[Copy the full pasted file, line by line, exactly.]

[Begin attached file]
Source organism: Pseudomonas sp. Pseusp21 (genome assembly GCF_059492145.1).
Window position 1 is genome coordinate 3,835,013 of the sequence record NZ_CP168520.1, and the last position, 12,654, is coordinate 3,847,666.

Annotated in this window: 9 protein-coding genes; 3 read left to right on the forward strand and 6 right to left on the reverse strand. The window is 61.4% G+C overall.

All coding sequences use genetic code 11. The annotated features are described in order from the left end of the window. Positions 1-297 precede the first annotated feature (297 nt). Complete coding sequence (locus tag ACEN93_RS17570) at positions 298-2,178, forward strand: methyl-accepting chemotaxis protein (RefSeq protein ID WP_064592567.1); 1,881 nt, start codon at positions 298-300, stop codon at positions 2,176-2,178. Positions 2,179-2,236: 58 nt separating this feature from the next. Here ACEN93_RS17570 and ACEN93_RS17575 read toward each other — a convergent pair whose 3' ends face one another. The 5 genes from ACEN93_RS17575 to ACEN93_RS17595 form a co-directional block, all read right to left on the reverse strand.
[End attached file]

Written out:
Source organism: Pseudomonas sp. Pseusp21 (genome assembly GCF_059492145.1).
Window position 1 is genome coordinate 3,835,013 of the sequence record NZ_CP168520.1, and the last position, 12,654, is coordinate 3,847,666.

Annotated in this window: 9 protein-coding genes; 3 read left to right on the forward strand and 6 right to left on the reverse strand. The window is 61.4% G+C overall.

All coding sequences use genetic code 11. The annotated features are described in order from the left end of the window. Positions 1-297 precede the first annotated feature (297 nt). Complete coding sequence (locus tag ACEN93_RS17570) at positions 298-2,178, forward strand: methyl-accepting chemotaxis protein (RefSeq protein ID WP_064592567.1); 1,881 nt, start codon at positions 298-300, stop codon at positions 2,176-2,178. Positions 2,179-2,236: 58 nt separating this feature from the next. Here ACEN93_RS17570 and ACEN93_RS17575 read toward each other — a convergent pair whose 3' ends face one another. The 5 genes from ACEN93_RS17575 to ACEN93_RS17595 form a co-directional block, all read right to left on the reverse strand.